There is just one little thing that bothers me about this book: Editing! There are so many little words missing that it is noticeable and a little annoying. Other than that, a very easy read. Recommended for readers 10 and older!

#3 Carve the Mark by Veronica Roth

30233110It look a little while for me to really get into this one; the beginning was a little slow and there are so many words that I struggled to pronounce. It got to the point where my brain would acknowledge the cluster of letters and move on. Once I got into the swing of the story, both characters started to grow on me.

Cyra and Akos live on the same planet, but are from two different worlds. Their lives are divided by a wide expanse of no-man’s-land, and their cultures differ greatly. Cyra’s is a world of brutality and war. Akos’ is a world of peace and farming. Their world’s collide when Cyra’s tyrannical father kidnaps Akos’ brother, and Akos in the process. Cyra and Akos must work together to escape from Cyra’s family.

I really loved the character development of this story, particularly Cyra’s. I also loved how the chapters were split in alternating perspectives, and that when Akos’ story was being told it was written in 3rd person, and when Cyra was telling her story it was in 1st person. I have no idea as to the reasoning behind this decision, and although it was  a little jarring at first, I really enjoyed the change.

Recommended for 13 years and older.

#2 Firstlife by Gena Showalter

28412750I really enjoyed this one, the idea that you needed to choose which life you would live after your first death really intrigued me. There are two sides to choose from and they are quite different, but both are appealing. Both sides want main character Tenley, or Ten, Lockwood but she can’t decide. Soon she’s on the run from both sides, simply trying to make her decision without their influence. She knows she needs to make a decision though because if she doesn’t and she dies, she will end up nowhere, doomed for eternity.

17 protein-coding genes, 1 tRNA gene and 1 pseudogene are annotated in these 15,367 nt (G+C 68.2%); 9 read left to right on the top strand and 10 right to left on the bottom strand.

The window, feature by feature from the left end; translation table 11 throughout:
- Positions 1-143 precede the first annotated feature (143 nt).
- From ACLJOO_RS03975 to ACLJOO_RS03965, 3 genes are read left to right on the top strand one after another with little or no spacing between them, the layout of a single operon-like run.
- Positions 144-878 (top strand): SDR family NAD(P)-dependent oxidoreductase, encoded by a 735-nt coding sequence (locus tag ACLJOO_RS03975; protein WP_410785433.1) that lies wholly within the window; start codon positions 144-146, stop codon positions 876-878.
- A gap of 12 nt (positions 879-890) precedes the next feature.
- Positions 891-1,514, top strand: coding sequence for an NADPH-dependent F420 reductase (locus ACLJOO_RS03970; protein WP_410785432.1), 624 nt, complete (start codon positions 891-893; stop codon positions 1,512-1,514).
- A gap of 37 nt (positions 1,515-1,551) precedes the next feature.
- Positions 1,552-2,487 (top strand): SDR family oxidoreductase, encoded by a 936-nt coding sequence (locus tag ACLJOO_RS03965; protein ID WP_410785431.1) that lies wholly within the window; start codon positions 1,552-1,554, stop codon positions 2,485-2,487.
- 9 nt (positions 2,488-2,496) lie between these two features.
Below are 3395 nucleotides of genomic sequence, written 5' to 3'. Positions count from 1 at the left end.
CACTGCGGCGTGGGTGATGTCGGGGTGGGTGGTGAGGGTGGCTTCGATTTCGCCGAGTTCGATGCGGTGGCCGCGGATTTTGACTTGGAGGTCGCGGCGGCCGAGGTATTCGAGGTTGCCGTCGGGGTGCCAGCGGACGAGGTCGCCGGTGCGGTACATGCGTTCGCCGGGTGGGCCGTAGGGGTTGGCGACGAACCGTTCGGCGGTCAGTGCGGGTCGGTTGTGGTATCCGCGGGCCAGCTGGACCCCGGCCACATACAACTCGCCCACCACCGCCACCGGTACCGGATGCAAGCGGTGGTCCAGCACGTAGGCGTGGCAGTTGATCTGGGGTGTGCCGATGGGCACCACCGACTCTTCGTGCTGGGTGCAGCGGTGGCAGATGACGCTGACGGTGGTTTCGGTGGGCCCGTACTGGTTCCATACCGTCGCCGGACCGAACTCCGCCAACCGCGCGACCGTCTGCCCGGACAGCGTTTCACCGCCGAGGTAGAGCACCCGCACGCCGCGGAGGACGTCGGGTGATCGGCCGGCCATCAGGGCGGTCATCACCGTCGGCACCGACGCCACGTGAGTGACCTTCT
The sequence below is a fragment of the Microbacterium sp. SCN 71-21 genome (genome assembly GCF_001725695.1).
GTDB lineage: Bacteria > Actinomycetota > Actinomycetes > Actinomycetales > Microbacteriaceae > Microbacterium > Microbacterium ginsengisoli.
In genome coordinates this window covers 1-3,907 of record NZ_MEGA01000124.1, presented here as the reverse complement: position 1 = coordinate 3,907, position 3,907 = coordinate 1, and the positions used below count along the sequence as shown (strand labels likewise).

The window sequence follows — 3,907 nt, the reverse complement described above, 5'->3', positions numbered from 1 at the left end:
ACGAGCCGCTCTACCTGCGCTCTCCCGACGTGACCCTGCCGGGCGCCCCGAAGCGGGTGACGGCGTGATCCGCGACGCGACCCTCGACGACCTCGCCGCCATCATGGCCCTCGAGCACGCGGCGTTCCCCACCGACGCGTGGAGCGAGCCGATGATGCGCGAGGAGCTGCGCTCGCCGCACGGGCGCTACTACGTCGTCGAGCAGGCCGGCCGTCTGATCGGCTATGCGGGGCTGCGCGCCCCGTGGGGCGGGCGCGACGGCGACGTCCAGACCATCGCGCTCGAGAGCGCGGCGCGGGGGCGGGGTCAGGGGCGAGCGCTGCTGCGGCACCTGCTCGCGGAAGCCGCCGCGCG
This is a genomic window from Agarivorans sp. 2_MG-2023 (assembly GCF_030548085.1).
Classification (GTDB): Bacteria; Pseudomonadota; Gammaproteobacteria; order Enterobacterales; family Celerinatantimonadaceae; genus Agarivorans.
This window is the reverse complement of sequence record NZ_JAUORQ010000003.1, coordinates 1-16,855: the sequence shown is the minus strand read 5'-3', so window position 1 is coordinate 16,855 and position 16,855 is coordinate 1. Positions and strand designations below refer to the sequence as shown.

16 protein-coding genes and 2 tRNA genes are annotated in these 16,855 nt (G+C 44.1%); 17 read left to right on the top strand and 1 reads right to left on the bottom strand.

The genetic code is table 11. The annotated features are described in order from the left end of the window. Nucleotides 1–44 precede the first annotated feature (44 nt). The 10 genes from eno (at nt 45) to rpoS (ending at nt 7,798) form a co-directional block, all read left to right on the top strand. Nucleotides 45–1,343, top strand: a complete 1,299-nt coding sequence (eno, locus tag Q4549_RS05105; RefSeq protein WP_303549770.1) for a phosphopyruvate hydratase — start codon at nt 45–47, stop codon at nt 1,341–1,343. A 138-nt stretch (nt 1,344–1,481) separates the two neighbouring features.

Ten is such a strong, female lead character. She makes decisions based on her own thoughts and desires, and doesn’t let anyone decide anything for her. She uncovers some hidden truths about the two worlds and puts herself in danger in order to show both sides what she’s discovered. I really enjoyed the action packed nature of this story, but also the world building.

Recommended for 13 and up!

#1 Salt to the Sea by Ruta Sepetys

28103790I have not been able to stop raving about this book since I read it back in April. I love World War II history, and this book taught me about a naval tragedy that I knew nothing about. In fact, it’s about the worst naval tragedy in history, more lives lost than the Titanic, and I had never heard of it! That in itself was pretty special, but what I really loved were the characters.

These characters were not your typical WWII story characters, they were German citizens, fleeing before the call for evacuation had been made. Because of this, they feared for their lives as it was considered treason to be fleeing against direct orders from the Fuhrer. Each character had a different reason for running, each had a secret, each were scared for their lives. I loved the hints, I loved the intrigue, I loved the storytelling, and I loved characters. As you can probably tell, this book has definitely found a place among my favourite books and I think everyone should read it.

Recommended for readers 13 and up!